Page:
Vancouver Canucks Goalie Situation Puts Mike Gillis in a Bit of a Pickle

Smiley GimbelCorrespondent IJune 28, 2012

No offense to Canucks fans in general, or Mike Gillis in particular, but what exactly has Gillis done for the Canucks hockey club to give him such exalted status?

And more curiously, what have Burke and Nonis done to earn such animosity?

Yes, Burke is a bit of a blow-hard and maybe a tad overrated, but you have to be honest in that he and Nonis did build the majority of your Stanley Cup contending team through drafts and trades. There’s no mistaking that. You can’t re-write that history leaving those two out of it.

And what about Gillis? I’ll give the man his dues in that he locked up the Sedins long term with a reasonable cap hit. Signing Dan Hamhuis was great. As was the signing of Tanev.

Christian Ehrhoff and Brad Lukowich for Daniel Rahimi and Patrick White was larceny!

Tinkering with the bottom six has been great for the 'Nucks too.

As well, I’m a huge fan of his “Moneyball” drafting approach for the later rounds (you’ll have to Google that but it’s fantastically clever).

Signing Luongo to that massive contract though—that move was bound to blow up.

Sure the cap circumvention that this contract is structured around allows for him to “retire” in five or six years as opposed to the 10 years he’s under contract for, but technically that may not happen either.

So teams he can be traded to have to assume the full 10 years to the age of 42, and the cap hit that entails. No problem.

He probably should have foreseen the possible complications that arise in giving Luongo that contract.

I mean, they already had a blue chip prospect goalie in Cory Schneider. They even have another one in Eddie Lack. Yes, a prospect is only a prospect until proven otherwise.

Cory Schneider did just that, and in his contract year.

Gillis is now stuck between a rock and a hard place. I’ll explain.

Luongo does not want to be the backup. He says he’s a team-first guy (via the Vancouver Sun), but that does not change this dynamic. He’ll want 50+ games or he’ll sulk. Plus he controls his trade with his NTC.

Cory Schneider is on the verge of being a perennial Vezina nominee superstar. He also does not want to be a backup. He’s in his prime and wants to be the guy. In his mind, it’s showtime, and make no mistake, he controls his future via his RFA.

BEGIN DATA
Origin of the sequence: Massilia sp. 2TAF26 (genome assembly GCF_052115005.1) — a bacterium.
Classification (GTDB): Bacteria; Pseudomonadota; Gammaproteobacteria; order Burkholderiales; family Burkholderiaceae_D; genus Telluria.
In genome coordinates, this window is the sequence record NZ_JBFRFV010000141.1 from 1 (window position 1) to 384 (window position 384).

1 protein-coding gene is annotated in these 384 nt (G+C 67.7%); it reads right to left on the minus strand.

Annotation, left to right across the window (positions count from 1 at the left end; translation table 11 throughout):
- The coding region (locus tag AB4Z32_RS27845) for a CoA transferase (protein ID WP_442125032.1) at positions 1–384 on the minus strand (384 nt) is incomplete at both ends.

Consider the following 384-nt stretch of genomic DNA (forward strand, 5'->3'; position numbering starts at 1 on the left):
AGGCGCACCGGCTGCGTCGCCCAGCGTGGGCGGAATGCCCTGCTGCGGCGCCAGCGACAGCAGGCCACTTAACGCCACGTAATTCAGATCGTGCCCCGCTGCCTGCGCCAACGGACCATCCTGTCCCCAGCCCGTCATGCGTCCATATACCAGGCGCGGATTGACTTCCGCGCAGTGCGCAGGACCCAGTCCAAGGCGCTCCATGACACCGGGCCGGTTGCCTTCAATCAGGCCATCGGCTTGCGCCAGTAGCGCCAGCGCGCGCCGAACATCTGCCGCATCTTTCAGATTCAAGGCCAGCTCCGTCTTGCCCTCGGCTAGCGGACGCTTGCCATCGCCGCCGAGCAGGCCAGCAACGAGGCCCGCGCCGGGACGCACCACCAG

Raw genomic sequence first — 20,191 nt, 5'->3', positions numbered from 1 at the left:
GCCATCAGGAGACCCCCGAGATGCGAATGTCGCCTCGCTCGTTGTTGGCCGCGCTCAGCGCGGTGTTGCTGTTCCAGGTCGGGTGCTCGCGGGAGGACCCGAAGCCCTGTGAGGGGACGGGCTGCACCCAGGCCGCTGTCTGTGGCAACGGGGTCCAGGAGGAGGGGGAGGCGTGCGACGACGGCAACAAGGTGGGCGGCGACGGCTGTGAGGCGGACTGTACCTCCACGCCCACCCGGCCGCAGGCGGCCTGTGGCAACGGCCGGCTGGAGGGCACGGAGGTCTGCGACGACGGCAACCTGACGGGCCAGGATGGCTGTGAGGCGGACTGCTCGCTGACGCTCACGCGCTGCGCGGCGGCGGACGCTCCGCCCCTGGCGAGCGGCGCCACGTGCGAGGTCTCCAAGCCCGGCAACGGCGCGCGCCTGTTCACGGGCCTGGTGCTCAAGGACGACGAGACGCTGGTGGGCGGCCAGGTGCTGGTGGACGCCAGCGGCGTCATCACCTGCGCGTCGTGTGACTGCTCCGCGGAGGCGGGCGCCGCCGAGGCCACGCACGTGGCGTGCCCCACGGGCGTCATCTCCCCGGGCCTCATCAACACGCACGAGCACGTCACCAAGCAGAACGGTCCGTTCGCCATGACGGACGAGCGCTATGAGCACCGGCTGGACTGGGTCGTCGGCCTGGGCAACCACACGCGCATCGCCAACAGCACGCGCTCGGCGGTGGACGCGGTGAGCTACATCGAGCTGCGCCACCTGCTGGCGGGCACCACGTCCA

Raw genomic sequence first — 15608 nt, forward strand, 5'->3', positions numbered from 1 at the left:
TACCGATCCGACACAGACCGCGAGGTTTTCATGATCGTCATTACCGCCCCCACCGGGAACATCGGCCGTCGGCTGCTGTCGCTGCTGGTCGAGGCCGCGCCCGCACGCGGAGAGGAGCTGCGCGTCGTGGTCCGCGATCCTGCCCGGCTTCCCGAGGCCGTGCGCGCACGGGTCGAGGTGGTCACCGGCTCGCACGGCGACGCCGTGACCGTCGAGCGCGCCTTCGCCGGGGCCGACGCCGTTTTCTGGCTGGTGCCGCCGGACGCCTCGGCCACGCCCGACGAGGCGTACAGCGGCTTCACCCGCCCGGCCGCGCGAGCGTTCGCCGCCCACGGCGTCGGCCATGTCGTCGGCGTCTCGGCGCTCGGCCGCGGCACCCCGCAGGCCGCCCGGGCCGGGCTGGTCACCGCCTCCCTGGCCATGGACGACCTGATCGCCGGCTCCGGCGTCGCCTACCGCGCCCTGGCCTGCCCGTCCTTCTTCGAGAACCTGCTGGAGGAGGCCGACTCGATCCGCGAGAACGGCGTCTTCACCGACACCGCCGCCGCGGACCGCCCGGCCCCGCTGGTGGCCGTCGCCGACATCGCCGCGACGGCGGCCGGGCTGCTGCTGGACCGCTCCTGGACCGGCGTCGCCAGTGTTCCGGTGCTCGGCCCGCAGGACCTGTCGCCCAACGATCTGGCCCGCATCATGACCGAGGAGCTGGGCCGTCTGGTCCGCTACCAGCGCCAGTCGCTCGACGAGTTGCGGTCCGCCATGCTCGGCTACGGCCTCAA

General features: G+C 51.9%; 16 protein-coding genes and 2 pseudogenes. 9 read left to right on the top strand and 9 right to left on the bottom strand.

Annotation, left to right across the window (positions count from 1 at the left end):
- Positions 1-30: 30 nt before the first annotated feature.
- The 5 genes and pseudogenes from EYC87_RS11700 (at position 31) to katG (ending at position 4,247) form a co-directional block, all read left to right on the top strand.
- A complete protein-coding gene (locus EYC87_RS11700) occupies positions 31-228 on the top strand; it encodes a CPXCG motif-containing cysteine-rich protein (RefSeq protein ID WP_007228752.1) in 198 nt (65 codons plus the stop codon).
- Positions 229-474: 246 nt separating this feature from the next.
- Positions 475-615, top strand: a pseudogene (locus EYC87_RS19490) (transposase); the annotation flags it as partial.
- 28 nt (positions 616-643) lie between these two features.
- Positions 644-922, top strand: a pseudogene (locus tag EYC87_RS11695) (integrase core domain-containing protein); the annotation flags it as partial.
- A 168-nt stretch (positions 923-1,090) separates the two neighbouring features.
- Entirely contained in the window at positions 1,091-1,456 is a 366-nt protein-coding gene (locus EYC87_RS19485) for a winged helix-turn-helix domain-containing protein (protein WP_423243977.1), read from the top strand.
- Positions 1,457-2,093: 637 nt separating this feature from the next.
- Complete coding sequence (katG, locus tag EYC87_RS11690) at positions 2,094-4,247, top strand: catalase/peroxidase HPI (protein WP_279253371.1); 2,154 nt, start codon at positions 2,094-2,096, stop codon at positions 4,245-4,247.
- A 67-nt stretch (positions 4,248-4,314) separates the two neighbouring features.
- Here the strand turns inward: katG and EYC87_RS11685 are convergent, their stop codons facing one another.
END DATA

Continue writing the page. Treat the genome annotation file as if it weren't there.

So basically—and believe me this scenario is being scrutinized—if Luongo stays, Schneider signs a one year deal making him a UFA next year. If Luongo gets traded, then Schneider signs a much longer deal.

If I’m Gillis, in no way do I want Schneider signed for one year. Also, in no way do I want Schneider in the Western Conference. This is a player that can really haunt them!

So Gillis either has to trade Luongo and sign Schneider long term, or keep Luongo, and trade Schneider for a boatload to an Eastern Conference team.

Personally I think that would be Gillis' best option as it allows him more teams to trade to with greater return. And it allows Eddie Lack to develop more without crowding the crease.

Obviously they can keep both goalies but it would be a cancerous locker room. Not terminally cancerous, but cancerous none the less. Schneider will be gone after the year as a UFA unless somehow they find a team for Luongo and extend Schneider.

So my question to Gillis is this: why are you asking the moon for Luongo when there are only three teams at the most you can trade him too?

If he allows Schneider to walk UFA after next year, then he will soon go down as a worse GM than the two 'Nucks fans currently have a hate-on for.

Since there are Canucks fans who feel a spike in their blood pressure whenever Luongo is mentioned in a trade scenario in which the Canucks barely get anything back, Gillis becomes pigeon-holed by the above scenarios.

The three GM’s on the teams he’s willing to go to know it and it’s no reflection on Luongo the goalie.  He’d improve all three of those teams.

But those three teams are not going to strip their team to trade for him.

Mike Gillis needs to lower his demands for Luongo substantially or trade the younger Schneider.


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